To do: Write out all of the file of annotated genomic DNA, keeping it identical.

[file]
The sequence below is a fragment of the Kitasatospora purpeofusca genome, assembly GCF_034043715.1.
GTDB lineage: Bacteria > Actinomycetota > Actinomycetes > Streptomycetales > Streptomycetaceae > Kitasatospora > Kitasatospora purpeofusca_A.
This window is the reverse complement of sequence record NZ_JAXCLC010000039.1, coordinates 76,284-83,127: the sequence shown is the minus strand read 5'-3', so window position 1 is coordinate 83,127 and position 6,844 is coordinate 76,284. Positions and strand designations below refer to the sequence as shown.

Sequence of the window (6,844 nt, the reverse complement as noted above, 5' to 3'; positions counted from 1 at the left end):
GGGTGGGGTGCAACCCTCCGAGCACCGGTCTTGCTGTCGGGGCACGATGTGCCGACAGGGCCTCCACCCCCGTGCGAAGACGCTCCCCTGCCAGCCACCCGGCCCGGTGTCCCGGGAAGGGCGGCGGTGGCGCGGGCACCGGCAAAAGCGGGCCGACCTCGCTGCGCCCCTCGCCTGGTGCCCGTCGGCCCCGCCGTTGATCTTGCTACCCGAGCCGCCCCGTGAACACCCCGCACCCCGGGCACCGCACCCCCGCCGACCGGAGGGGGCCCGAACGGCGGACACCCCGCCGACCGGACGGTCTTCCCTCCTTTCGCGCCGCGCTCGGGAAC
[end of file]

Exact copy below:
The sequence below is a fragment of the Kitasatospora purpeofusca genome, assembly GCF_034043715.1.
GTDB lineage: Bacteria > Actinomycetota > Actinomycetes > Streptomycetales > Streptomycetaceae > Kitasatospora > Kitasatospora purpeofusca_A.
This window is the reverse complement of sequence record NZ_JAXCLC010000039.1, coordinates 76,284-83,127: the sequence shown is the minus strand read 5'-3', so window position 1 is coordinate 83,127 and position 6,844 is coordinate 76,284. Positions and strand designations below refer to the sequence as shown.

Sequence of the window (6,844 nt, the reverse complement as noted above, 5' to 3'; positions counted from 1 at the left end):
GGGTGGGGTGCAACCCTCCGAGCACCGGTCTTGCTGTCGGGGCACGATGTGCCGACAGGGCCTCCACCCCCGTGCGAAGACGCTCCCCTGCCAGCCACCCGGCCCGGTGTCCCGGGAAGGGCGGCGGTGGCGCGGGCACCGGCAAAAGCGGGCCGACCTCGCTGCGCCCCTCGCCTGGTGCCCGTCGGCCCCGCCGTTGATCTTGCTACCCGAGCCGCCCCGTGAACACCCCGCACCCCGGGCACCGCACCCCCGCCGACCGGAGGGGGCCCGAACGGCGGACACCCCGCCGACCGGACGGTCTTCCCTCCTTTCGCGCCGCGCTCGGGAAC